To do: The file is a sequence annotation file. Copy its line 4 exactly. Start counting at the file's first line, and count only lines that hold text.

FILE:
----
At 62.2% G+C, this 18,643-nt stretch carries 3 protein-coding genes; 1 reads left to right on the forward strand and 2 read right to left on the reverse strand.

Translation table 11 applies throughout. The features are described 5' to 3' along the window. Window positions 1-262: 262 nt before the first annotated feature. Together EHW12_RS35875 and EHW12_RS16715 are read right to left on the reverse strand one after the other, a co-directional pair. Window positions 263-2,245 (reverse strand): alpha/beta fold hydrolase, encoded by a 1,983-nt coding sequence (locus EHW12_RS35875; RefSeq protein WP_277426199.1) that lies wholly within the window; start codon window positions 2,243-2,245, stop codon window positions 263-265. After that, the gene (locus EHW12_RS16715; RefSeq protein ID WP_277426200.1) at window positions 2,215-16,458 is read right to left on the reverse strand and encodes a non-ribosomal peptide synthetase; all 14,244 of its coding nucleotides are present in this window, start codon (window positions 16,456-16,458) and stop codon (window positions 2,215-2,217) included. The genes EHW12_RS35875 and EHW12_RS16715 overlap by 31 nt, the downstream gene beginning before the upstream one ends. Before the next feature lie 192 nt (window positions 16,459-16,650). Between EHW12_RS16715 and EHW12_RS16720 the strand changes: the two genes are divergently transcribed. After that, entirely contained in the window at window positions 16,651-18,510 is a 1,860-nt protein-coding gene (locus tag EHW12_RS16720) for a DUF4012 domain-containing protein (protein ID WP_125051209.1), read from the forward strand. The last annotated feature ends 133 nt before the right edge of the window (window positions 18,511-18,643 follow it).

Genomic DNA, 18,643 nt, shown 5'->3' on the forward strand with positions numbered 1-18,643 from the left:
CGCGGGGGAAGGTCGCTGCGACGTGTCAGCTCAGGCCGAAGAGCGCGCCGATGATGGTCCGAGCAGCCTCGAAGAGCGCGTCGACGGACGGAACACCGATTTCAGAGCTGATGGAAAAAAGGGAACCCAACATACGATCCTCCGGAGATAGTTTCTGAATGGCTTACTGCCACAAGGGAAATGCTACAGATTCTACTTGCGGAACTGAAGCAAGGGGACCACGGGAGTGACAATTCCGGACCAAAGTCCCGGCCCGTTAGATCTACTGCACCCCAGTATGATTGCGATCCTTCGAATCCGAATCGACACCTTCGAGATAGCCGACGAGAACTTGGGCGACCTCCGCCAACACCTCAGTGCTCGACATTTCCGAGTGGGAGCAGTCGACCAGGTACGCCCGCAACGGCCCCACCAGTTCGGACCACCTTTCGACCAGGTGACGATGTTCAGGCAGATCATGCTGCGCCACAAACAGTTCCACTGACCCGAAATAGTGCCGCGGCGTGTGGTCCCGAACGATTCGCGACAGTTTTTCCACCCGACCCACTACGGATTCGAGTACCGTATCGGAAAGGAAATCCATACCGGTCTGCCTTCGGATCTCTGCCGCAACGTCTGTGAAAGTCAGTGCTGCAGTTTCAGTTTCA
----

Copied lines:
CGCGGGGGAAGGTCGCTGCGACGTGTCAGCTCAGGCCGAAGAGCGCGCCGATGATGGTCCGAGCAGCCTCGAAGAGCGCGTCGACGGACGGAACACCGATTTCAGAGCTGATGGAAAAAAGGGAACCCAACATACGATCCTCCGGAGATAGTTTCTGAATGGCTTACTGCCACAAGGGAAATGCTACAGATTCTACTTGCGGAACTGAAGCAAGGGGACCACGGGAGTGACAATTCCGGACCAAAGTCCCGGCCCGTTAGATCTACTGCACCCCAGTATGATTGCGATCCTTCGAATCCGAATCGACACCTTCGAGATAGCCGACGAGAACTTGGGCGACCTCCGCCAACACCTCAGTGCTCGACATTTCCGAGTGGGAGCAGTCGACCAGGTACGCCCGCAACGGCCCCACCAGTTCGGACCACCTTTCGACCAGGTGACGATGTTCAGGCAGATCATGCTGCGCCACAAACAGTTCCACTGACCCGAAATAGTGCCGCGGCGTGTGGTCCCGAACGATTCGCGACAGTTTTTCCACCCGACCCACTACGGATTCGAGTACCGTATCGGAAAGGAAATCCATACCGGTCTGCCTTCGGATCTCTGCCGCAACGTCTGTGAAAGTCAGTGCTGCAGTTTCAGTTTCA